3. When they were voting on tripling tuition fees and made all these commitments on how the blow would be softened (i.e. by the repayment terms being much more favourable than under the old system (which was pretty much the only card they had to play given that commercial rates of interest are being charged now), do you not think that it is dishonest to go back on the commitment which may have swung the vote in their favour.

    4. And talking about that vote. Is it just me who smells a bit of a rat? The government was told repeatedly, and also audibly in the House of Commons that the maths just didn't add up. Why were they going to triple tuition fees when they were being told that the terms they were offering meant no overall gain to the taxpayer? Why did this warning seem to go unanswered at the time. Could it be that they had the intention of breaking their commitment right at the very outset, but persisted in making false promises for the sake of keeping university applications to a maximum?

    5. I've already answered your question about whether loan conditions make a difference to a young person's life decisions. The answer - in short is "Yes, it can". Europe offers many opportunities to get a quality Higher Education experience at a vastly reduced cost (the UK is not the Be all and End All!).

    You see in MY version of a fair society, people who are getting into debt should know precisely what the terms of their loans are at the outset. No other organisation, company or individual can change the terms of a financial agreement at a later date. We clearly have different ideas of what is fair.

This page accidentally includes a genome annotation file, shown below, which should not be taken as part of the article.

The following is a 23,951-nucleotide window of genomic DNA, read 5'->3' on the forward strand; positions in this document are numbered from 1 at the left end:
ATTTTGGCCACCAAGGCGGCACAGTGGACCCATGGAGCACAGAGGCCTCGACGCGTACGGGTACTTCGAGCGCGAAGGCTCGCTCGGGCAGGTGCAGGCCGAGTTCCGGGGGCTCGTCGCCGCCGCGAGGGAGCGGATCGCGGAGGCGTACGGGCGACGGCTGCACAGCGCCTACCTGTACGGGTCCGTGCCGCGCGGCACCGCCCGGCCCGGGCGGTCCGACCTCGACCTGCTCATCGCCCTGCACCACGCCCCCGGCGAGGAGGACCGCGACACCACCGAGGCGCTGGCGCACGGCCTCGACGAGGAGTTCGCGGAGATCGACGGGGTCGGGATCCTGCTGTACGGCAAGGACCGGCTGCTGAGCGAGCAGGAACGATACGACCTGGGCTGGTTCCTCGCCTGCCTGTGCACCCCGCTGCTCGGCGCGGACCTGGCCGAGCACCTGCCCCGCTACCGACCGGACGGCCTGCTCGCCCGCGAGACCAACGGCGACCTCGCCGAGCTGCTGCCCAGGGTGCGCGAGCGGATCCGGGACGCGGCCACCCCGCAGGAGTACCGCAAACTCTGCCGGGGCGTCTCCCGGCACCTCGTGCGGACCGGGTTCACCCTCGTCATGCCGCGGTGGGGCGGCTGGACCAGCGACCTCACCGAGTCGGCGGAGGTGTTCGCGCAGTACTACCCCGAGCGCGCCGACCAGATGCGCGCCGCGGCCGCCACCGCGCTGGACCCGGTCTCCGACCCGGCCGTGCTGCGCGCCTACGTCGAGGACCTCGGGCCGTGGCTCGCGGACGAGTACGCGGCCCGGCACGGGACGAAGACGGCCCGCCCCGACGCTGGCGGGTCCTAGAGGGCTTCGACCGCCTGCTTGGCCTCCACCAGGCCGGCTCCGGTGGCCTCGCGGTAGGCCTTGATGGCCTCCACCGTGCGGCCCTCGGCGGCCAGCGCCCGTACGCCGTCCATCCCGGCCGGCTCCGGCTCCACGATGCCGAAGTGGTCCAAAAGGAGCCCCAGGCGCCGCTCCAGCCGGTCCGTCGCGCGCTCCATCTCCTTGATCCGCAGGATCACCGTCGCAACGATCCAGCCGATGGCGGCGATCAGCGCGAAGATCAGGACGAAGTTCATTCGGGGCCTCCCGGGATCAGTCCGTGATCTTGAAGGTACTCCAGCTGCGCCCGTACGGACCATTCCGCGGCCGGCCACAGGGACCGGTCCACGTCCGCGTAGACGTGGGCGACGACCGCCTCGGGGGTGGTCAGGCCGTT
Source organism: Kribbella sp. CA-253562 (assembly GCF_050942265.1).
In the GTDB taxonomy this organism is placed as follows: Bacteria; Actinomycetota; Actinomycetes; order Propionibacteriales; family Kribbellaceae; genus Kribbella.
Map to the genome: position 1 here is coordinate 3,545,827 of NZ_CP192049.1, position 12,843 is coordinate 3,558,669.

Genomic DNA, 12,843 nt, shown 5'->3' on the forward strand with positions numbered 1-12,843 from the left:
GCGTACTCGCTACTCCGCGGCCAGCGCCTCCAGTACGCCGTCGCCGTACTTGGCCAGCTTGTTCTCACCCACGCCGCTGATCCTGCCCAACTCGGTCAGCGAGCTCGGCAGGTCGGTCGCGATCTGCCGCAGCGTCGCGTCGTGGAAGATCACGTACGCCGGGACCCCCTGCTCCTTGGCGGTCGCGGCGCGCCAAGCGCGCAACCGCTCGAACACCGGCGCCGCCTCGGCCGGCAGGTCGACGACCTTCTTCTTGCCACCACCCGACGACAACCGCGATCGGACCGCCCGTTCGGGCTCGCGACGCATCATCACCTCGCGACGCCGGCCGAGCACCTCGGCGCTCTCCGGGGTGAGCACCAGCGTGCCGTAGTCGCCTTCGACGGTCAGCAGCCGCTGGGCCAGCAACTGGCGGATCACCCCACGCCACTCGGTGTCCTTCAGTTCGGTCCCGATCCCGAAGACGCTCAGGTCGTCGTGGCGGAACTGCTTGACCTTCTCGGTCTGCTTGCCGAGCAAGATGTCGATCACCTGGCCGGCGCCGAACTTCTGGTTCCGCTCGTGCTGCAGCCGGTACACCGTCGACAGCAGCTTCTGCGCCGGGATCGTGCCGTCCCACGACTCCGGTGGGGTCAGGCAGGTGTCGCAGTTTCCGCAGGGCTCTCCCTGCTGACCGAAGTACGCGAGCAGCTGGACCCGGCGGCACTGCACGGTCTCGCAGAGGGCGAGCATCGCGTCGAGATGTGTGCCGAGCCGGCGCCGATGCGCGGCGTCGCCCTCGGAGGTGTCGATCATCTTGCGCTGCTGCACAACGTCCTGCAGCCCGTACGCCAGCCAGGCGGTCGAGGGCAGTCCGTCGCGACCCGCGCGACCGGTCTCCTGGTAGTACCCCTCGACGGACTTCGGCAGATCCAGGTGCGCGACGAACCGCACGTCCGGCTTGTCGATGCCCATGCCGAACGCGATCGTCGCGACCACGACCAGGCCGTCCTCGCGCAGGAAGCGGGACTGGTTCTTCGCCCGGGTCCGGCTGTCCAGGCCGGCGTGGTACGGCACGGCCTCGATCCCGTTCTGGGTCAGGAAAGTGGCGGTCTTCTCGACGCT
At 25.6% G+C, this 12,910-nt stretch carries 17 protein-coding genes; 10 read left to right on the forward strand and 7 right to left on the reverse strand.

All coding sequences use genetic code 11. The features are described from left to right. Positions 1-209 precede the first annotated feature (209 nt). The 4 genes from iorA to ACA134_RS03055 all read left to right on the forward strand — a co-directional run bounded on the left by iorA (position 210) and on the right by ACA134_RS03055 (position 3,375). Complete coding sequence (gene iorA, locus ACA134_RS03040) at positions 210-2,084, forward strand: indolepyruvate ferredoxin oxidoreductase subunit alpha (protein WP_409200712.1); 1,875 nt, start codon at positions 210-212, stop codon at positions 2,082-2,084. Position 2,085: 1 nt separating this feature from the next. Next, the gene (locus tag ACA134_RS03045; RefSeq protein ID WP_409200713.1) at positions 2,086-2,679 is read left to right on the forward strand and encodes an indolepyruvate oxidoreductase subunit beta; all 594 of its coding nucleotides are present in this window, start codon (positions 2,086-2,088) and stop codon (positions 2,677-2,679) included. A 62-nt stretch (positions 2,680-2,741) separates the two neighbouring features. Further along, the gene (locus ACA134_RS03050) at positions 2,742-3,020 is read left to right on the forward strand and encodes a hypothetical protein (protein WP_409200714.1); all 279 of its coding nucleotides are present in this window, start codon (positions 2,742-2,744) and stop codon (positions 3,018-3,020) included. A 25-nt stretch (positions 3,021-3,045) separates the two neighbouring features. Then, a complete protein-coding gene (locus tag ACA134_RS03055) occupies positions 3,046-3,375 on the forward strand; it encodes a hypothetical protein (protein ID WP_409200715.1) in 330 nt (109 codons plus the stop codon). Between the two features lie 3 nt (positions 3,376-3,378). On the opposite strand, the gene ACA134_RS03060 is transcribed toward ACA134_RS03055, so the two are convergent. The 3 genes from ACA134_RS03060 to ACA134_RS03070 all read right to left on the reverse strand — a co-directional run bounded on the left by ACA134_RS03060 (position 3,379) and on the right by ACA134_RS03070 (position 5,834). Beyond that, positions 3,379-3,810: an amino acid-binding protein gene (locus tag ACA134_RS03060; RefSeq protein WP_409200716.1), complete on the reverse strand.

Originally posted by dizzie
    1. I didn't say they did it for money - I was asking if you were saying that as it's what you implied. I don't believe it will have no affect, I think it will have LESS of an affect that you're claiming it will do. Just like all the people banging on about tuition fees stopping people going to university despite record enrolments...

    2. Presumably they're obliged by law to consult. Though I suggest you look up the definition of the word - consultation is precisely that. There's no obligation to actually enact what the people consulted want to happen. They give opinions and you decide whether they're valid arguments or not. Though for the THIRD time now, I described the rules as fair, not the way they were enacted (i.e. retrospectively).

    3. If such a commitment was made then yes. Though it is still more generous so that's not been broken. Not that I accept it influenced the vote.

    4. Why would they want to keep applications at a maximum if they are losing money on each student but want to make money/be neutral? I guess we'll have to wait and see whether their plan is to keep ramping up the repayments.

    5. You answered a question I didn't ask. I said would THESE changes stop you going. I'm well aware the UK isn't the be all and end all, which is why I'm moving abroad and the UK will receive no benefit from the roughly £25k given to me from taxpayer's such as yourself (not including the thousands given to the university on my behalf in teaching grants etc). The principle reason why I think the fairest option is for adults to pay for their own education.

    Maybe we do have different definitions of fair. Or maybe one of us is incapable of reading simple English and is repeatedly misrepresenting what the other one calls fair?
    • dizzie
    • By dizzie 26th Nov 15, 10:34 AM
    • 382 Posts
    • 349 Thanks
    dizzie
    1. I didn't say they did it for money - I was asking if you were saying that as it's what you implied.
    Originally posted by callum9999
    No - I did not imply that